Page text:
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Talkin’ Tribe with Terry Pluto

Tuesday, October 18, 2016  |  posted by Duane Patterson

The Audio:


Glenn Thrush On His Appearance In The #PodestaEmails

Tuesday, October 18, 2016  |  posted by Duane Patterson

Politico’s Glenn Thrush is a regular and valued guest on my program. He’s also a friend and though I am not a frequent user of his colorful language, I do know that the practice of checking quotes with sources is practiced throughout journalism –as confirmed by National Review’s Eliana Johnson to me on today’s show– and that checking details of stories is also common. (Its often been a courtesy extended me by reporters writing profiles of my, especially when debate season hit.) Glenn joined me this AM;

The audio:


The transcript:

HH: Joined now by Glenn Thrush, chief political correspondent of Politico. Glenn, good morning, welcome to the Hugh Hewitt show.

GT: Good morning.

HH: How do you like being the subject of a story as opposed to the reporter on it?

GT: Oh, man, it sucks.

HH: (laughing)

GT: …you know, particularly when it’s, you know, essentially stolen emails and it’s on process stuff and you’re just trying to break news, you know?

HH: Let me ask, you know, I’ve been reading the harshest treatment of you over at the Daily Caller by Alex Pfeiffer, and I know you two are not friendly. But…

GT: Wait, hold on. I’m not unfriendly. The guy has just been going after me, so…

HH: Yeah, okay. Agreed. And I, by the way…

GT: Yeah.

HH: Full disclosure, Glenn’s a friend of mine, and he did not reveal in a podcast once that I did not know who Louie C.K. was, so I’m deeply indebted to him.

GT: (laughing)

HH: And Glenn’s very funny, so you didn’t…but nevertheless, so people now know my bias. I think there is a whole long of shock, shock there’s gambling going on here. Is it common practice among political reporters to send their stories to principals in order to fact check specifics?

GT: I do it, take this down, Hugh, I mean, there’s two components to that answer. I do a version of read back, what I call read back, with every single story that I do. If I’m doing a story that involves anything that’s in any way controversial or involves facts, complex facts that I require fact checking on, I do it in every single story. Let me give you a larger example of that. When I did a big profile of Speaker John Boehner for Politico Magazine a while ago, probably a year and a half ago, I sat down in Boehner’s office with two of his senior staffers with the text in my hand and essentially read them almost every single word, and they would say yes, this is true, this is not true. And in fact, as a product of most of those interactions, I get more information, not less. On the Podesta one, and again, I’m loathe to kind of talk about reporting methods, because you know, this stuff wouldn’t, you know, this stuff is essentially out there as a result of an illegal hack. But in the Podesta case, essentially what I got him to do was to confirm significant internal details on a story that I had only gotten from sources that were lesser. So essentially, my take on that interaction initially was that I had succeeded in getting him to confirm things that I hadn’t done. Now my language in terms of doing that was, I was, I made a joke. I called myself a hack. You know, not in a million years would I have expected that joke to have become public. And people can say what they want, but you know, I am a big, big, big proponent of letting people who are the subjects of your stories knowing A) what is coming, and B) what the details are so that I can get them right. Continue Reading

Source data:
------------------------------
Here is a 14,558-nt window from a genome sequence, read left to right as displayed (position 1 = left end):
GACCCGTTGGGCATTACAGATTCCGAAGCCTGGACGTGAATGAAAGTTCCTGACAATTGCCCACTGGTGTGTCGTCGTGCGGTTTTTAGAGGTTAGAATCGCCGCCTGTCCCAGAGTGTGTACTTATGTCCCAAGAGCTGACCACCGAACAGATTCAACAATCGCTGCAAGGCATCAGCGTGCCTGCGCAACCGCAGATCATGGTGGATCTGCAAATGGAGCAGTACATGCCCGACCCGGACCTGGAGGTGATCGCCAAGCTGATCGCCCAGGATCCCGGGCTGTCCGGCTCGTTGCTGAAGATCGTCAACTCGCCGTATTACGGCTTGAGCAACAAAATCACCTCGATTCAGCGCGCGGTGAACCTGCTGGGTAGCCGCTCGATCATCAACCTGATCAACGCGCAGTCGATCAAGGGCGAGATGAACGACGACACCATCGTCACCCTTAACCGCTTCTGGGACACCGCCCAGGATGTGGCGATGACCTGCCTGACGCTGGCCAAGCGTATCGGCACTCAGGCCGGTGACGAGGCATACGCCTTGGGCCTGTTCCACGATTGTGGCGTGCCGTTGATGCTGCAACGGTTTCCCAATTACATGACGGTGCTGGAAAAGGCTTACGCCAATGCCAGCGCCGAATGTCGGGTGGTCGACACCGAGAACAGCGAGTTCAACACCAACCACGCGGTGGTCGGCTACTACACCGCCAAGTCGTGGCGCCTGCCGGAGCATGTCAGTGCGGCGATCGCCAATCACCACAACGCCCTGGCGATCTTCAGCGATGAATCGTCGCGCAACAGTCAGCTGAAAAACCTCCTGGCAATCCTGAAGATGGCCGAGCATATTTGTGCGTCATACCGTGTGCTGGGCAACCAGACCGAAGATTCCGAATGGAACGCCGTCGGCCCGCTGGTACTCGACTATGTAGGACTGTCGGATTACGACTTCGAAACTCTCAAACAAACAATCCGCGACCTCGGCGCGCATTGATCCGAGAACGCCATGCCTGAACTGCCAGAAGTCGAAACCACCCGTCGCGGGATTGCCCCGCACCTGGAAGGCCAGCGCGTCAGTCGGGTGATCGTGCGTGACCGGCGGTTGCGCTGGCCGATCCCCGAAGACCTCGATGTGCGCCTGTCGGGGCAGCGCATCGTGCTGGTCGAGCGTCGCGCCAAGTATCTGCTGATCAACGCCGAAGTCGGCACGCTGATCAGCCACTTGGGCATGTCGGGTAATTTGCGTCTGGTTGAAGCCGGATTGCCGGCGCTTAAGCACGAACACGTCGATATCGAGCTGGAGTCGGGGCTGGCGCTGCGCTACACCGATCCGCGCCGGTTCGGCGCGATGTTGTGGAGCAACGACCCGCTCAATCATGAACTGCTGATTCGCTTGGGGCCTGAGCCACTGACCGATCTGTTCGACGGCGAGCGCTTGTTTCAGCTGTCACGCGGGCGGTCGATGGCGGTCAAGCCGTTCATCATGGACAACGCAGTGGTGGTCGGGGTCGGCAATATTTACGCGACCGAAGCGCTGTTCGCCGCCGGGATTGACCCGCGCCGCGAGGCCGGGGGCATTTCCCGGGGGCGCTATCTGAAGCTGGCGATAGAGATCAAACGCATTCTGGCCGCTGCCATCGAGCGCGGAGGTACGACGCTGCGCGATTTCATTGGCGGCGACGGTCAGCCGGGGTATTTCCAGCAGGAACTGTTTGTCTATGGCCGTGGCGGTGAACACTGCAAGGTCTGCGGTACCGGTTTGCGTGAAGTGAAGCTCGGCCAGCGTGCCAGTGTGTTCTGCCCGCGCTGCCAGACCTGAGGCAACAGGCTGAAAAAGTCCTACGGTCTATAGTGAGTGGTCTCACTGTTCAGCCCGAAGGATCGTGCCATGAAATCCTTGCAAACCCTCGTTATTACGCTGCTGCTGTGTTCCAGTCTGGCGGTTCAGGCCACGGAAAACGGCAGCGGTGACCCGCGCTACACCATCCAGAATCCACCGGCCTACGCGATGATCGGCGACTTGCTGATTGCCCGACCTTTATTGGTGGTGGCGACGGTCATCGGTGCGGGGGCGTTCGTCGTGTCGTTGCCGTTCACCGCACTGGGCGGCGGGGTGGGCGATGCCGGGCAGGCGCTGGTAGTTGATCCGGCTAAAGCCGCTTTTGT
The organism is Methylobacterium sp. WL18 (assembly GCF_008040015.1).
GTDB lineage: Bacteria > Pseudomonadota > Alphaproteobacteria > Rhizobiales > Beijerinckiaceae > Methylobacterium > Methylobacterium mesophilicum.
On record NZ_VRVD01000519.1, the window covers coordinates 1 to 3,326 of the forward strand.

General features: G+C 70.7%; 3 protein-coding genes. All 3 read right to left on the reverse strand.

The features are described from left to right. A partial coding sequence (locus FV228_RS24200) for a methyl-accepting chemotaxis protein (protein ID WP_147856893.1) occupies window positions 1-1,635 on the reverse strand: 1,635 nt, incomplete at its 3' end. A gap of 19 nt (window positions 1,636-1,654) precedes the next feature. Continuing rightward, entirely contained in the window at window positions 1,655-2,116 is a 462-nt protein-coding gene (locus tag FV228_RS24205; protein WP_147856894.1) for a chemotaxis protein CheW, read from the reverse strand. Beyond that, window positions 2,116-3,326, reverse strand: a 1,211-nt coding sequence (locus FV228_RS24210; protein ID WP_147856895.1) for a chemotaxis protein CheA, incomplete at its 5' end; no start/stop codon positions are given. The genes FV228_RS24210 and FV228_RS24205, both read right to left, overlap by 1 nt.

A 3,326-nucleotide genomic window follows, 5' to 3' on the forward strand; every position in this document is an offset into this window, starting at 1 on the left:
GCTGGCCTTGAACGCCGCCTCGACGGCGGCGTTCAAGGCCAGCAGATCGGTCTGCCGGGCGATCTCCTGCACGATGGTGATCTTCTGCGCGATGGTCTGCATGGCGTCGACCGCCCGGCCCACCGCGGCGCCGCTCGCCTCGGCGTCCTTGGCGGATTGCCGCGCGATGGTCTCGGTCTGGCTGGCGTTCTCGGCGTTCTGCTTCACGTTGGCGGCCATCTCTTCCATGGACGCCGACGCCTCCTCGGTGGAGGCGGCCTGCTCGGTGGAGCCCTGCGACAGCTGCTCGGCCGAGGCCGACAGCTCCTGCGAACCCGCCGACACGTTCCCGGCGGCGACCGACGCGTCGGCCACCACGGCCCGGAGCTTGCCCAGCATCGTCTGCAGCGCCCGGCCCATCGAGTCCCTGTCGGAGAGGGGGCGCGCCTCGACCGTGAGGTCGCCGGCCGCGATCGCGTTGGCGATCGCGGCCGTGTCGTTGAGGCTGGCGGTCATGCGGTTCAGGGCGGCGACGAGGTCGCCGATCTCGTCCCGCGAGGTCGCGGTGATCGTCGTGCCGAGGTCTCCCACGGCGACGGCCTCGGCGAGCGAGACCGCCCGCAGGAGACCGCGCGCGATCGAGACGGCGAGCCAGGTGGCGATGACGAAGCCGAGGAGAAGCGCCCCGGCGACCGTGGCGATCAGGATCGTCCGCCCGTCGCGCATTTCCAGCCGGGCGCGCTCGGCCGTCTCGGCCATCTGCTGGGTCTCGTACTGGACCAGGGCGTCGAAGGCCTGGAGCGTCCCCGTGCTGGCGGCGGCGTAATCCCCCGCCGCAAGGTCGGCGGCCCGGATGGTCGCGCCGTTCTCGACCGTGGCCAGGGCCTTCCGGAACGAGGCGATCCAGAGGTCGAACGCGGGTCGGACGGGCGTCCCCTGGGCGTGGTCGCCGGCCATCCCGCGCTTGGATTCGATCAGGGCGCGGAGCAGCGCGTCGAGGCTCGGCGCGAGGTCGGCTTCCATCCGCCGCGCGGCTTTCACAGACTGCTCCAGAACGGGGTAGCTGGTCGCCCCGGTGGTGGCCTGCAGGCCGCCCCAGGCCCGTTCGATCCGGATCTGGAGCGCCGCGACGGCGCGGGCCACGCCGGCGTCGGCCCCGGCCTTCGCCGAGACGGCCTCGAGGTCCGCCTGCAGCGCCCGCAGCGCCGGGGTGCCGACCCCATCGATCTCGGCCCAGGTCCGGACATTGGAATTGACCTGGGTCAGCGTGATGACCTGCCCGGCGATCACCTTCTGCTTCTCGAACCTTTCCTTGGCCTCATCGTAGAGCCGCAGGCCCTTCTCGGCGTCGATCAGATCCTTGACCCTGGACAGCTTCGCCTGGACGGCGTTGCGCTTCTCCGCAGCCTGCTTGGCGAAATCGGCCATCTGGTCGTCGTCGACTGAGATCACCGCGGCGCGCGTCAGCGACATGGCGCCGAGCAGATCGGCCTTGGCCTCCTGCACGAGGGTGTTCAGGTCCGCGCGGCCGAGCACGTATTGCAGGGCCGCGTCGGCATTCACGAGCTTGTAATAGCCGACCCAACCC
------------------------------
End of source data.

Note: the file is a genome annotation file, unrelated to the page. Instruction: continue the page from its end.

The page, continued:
Understanding Evangelicals

Monday, October 17, 2016  |  posted by John Schroeder

The nomination of Donald Trump has has resulted in countless articles, blog posts, tweets, etc. on what it means for Evangelicals.  Conclusions have been all over the map.  But the past couple of days have seen a couple of pieces one on Sunday from NBC News and one today from the NYTimes that have enough heft to deserve comment.

The Times piece has a lot of useful information, but is of a type that has become most typical in this cycle.  In tone and remark it attempts to paint Evangelicals as hypocrites and the Republican party as falling apart based on internal conflicts in its significant religious wing.  Of those interviewed for the piece, as opposed to studies or editorials cited, I recognize only my friend Matt Anderson who has been #NeverTrump since before there was a #NeverTrump – based precisely on the expectation of charges of hypocrisy.  In dismissing the article, I do not wish to dismiss that hypocrisy charge – it has a great deal of validity – I am just not sure it is dispositive regarding a #NeverTrump position.  In point of fact, any number of those claiming Evangelicalism are highly hypocritical and have been since long before Donald Trump made the scene.  Trump may be putting a spotlight on them, but he is hardly the real issue.

The NBCNews piece is far better at describing the various factions inside Evangelicalism and contains this particular observation which explains so, so much:

But in the context of how modern candidates, operatives and pollsters define evangelical Christianity as a political constituency, a better question might be: “How could it be otherwise?”

The piece goes onto make the case that evangelical Christians as so defined are largely white, but I don’t think that is really the issue either.  I think the issue is that evangelical Christianity is not a political constituency.  It’s just not. Continue Reading

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